What Would President Paul Do?

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With his bill calling for the United States to block funding to the Palestinian Authority until it withdraws its request to join the International Criminal Court, Sen. Rand Paul (R-Ky.) appears to be sending a message to three voting blocks that could aid a future run for president.   To Tea Party members, the legislation… Read More

Time to Reconsider Iran Sanctions

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The new Congress, which convened this week, is expected to begin the year by reviving a push for additional sanctions on Iran and demanding an up or down vote on any nuclear deal reached with the Islamic republic. The increased hawkishness of the Republican-led Congress will put more pressure on the Obama administration to reach… Read More

Empty Gestures

In 2012, when the Palestinians won “nonmember observer state status” in the United Nations, Israel responded by withholding the tax revenues it regularly collects for and passes on to the Palestinian Authority. Later, Israel quietly reinstated the transfers. Last Saturday, Prime Minister Benjamin Netanyahu announced that Israel will again withhold tax revenue from the Palestinian… Read More

The Interdating Challenge

The Jewish Telegraphic Agency recently found itself embroiled in controversy when it reported on the annual international convention of the Conservative movement’s youth arm in Atlanta. In a Dec. 23 story titled, “USY drops ban on interdating,” JTA characterized an amendment adopted by United Synagogue Youth voters as relaxing longstanding rules precluding the group’s teenage… Read More

European Hypocrisy

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The past month has been difficult for Israel. With its government in turmoil as the nation girds for the next election, the country has seen a disturbing flare-up of Palestinian violence — including a brief exchange of rockets from Gaza and the firebombing of Israelis in the West Bank during the past week. But as… Read More

North Korea’s Lump of Coal

Reactions have been mixed to the unfolding story regarding the hacking of Sony Pictures Entertainment, the reported threats that were made by the hackers and the company’s cancellation of the planned Christmas Day release of” The Interview,” a comedy centered on the assassination of North Korean leader Kim Jong Un. Did Sony react properly? Was… Read More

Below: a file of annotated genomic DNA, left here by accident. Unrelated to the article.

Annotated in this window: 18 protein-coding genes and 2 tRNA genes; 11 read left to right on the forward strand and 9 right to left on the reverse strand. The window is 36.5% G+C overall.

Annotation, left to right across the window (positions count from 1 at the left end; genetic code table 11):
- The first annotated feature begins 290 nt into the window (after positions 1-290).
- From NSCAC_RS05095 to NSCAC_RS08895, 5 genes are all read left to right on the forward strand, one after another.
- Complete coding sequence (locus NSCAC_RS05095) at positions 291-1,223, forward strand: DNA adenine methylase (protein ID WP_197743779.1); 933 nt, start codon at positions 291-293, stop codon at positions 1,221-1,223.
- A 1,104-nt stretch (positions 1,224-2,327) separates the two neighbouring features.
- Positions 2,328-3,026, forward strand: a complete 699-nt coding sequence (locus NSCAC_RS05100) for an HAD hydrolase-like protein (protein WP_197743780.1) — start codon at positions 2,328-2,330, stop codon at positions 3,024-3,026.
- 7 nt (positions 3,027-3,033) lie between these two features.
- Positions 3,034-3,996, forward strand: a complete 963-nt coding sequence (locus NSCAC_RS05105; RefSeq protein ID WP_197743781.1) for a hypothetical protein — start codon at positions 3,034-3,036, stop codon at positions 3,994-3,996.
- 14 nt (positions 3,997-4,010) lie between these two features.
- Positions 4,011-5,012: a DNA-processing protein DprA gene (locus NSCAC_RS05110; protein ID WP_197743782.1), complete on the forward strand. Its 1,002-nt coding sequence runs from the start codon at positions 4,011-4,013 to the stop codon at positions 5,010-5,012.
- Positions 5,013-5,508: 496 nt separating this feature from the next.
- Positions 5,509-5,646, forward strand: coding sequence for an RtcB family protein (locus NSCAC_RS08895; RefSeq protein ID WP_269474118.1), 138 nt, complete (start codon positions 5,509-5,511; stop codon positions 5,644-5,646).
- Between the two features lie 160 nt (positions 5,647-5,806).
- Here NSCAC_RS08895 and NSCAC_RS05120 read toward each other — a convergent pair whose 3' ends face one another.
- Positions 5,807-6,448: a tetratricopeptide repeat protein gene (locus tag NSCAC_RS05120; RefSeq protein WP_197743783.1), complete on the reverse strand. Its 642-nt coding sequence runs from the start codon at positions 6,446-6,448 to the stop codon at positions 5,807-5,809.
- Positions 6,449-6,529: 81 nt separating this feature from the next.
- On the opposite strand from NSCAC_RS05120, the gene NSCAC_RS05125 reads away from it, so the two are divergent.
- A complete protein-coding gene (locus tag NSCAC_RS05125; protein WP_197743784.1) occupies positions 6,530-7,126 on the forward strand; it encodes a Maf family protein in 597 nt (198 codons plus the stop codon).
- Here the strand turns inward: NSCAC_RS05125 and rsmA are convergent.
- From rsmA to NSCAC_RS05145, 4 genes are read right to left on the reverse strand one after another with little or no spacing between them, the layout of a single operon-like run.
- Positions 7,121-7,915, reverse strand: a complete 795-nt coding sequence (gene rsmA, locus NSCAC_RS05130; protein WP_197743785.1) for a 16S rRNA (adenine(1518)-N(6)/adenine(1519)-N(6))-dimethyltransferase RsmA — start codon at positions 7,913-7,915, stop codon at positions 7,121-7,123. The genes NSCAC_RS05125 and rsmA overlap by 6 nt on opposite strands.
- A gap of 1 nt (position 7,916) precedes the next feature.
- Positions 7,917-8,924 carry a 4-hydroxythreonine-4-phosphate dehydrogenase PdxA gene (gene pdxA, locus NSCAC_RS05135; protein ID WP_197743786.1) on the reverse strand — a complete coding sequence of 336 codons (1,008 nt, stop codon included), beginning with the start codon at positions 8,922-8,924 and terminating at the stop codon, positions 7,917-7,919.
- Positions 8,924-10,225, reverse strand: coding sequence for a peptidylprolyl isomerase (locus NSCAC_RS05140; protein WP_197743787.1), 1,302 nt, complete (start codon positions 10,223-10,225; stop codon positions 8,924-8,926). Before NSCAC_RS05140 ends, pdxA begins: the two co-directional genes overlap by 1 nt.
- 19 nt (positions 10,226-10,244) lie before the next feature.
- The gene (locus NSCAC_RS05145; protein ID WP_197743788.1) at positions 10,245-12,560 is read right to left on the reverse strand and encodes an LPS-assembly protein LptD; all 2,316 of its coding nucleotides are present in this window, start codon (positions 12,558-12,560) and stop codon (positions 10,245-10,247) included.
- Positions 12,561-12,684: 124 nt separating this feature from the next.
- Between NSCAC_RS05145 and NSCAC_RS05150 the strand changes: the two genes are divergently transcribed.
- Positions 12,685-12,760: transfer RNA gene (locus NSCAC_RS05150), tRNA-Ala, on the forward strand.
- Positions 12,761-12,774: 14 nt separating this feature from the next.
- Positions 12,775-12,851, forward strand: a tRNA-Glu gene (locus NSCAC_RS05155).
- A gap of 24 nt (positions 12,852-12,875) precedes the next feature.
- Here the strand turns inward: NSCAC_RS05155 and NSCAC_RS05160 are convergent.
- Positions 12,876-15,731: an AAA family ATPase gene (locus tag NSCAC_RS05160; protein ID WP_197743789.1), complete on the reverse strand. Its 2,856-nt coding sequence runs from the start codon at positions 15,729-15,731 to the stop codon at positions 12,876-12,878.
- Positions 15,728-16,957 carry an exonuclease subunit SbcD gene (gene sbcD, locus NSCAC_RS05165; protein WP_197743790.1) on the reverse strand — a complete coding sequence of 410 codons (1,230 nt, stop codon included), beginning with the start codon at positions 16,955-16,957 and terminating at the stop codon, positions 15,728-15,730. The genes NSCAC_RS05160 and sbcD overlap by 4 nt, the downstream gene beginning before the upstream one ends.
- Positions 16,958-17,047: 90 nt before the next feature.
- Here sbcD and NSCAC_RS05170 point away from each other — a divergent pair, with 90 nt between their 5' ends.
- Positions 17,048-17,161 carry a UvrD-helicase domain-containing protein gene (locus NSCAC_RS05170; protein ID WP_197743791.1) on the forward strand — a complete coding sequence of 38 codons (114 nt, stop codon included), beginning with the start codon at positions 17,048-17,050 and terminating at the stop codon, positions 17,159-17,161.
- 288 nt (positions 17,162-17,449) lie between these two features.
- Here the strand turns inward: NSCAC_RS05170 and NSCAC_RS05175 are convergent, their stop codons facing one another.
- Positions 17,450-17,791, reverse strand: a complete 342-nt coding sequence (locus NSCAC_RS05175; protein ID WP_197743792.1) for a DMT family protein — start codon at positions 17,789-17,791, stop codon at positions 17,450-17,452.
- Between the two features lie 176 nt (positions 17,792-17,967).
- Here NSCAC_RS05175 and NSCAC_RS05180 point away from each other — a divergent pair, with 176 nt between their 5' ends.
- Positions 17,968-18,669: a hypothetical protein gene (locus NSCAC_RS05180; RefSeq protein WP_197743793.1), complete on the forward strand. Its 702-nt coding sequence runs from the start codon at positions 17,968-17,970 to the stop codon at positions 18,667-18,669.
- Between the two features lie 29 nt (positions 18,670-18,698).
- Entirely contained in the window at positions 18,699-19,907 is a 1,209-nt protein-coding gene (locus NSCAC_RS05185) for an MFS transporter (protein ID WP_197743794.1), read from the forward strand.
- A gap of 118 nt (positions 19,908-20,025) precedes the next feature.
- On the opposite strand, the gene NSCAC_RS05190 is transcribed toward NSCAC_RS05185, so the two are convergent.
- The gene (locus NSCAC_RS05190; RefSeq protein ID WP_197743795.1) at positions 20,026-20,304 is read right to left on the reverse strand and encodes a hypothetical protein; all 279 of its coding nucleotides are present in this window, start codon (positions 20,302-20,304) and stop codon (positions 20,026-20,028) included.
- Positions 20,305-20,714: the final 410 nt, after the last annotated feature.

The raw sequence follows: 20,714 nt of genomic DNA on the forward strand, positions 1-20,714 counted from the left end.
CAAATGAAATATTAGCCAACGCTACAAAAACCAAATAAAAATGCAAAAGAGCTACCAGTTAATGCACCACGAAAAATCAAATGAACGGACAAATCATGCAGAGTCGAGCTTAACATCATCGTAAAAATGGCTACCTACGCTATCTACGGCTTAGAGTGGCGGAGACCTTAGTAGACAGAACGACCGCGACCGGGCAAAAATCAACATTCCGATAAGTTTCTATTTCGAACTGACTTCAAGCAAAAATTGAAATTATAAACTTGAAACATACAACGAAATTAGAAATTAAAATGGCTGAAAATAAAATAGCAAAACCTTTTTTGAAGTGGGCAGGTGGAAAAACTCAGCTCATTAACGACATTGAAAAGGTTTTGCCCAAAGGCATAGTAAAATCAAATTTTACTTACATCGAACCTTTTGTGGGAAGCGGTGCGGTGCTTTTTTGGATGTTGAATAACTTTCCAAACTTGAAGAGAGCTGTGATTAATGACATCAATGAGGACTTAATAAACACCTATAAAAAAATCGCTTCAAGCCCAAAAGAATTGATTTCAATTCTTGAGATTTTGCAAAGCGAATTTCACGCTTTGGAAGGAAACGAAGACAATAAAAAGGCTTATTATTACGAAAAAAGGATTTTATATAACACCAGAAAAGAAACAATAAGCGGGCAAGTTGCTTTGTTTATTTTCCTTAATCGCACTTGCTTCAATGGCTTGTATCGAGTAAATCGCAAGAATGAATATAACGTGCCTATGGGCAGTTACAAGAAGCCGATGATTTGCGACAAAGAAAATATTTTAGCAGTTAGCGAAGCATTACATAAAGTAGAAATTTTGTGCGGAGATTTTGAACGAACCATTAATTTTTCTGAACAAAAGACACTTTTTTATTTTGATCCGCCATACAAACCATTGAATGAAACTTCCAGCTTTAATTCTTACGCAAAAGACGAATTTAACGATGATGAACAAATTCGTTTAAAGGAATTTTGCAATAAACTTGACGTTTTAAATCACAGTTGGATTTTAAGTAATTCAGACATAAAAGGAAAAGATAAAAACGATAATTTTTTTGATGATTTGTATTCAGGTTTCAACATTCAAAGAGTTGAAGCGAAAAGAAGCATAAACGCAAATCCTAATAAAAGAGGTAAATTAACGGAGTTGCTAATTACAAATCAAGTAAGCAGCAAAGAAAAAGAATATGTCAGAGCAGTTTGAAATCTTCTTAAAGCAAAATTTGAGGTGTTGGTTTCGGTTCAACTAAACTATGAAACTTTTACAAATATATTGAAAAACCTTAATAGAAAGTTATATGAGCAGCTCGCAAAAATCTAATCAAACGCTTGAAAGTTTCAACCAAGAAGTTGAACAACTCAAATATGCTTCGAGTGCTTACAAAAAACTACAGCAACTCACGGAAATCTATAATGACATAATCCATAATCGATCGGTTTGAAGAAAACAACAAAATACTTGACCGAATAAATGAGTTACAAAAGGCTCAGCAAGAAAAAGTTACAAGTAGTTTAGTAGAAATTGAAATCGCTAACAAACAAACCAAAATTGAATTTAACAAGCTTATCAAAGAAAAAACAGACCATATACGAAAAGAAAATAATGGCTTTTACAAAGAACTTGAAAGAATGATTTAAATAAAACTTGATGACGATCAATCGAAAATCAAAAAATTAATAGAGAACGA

Welcome Home, Alan Gross

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It became clear last week that the release of USAID contractor Alan Gross from Cuban imprisonment was a piece of a complex international puzzle involving nothing less than the restoration of U.S.-Cuban relations after a break of more than a half-century. We now understand that Gross’ release was far more than what we were led… Read More

The ‘Israeli Example’

The release on Dec. 9 of the U.S. Senate Intelligence Committee’s report on the CIA’s interrogation of terror suspects showed that the agency’s use of “enhanced interrogation techniques” was both less effective and more brutal than originally claimed. With its details of waterboarding, sleep and sensory deprivation and other abuses, the 528-page report, redacted from… Read More

Reaching Across the Aisle

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What should we make of the Dec. 10 “partnership” announcement by Israel’s Labor Party leader Isaac Herzog and Tnuah Party’s Tzipi Livni? Is Herzog a shrewd pragmatist who is willing to share power in order to oust Benjamin Netanyahu from the prime minister’s office? Or is he a just another politician who in an attempt… Read More

‘It Cannot Go On Like This’

The disturbing attack on a young Jewish couple in a Paris suburb on Dec. 1 contained an element not seen in previous attacks thought to be motivated by anti-Semitism: the rape of a woman. This is an appalling crime against the 19-year-old victim and makes the attack qualitatively different from the disturbing attacks on Jews… Read More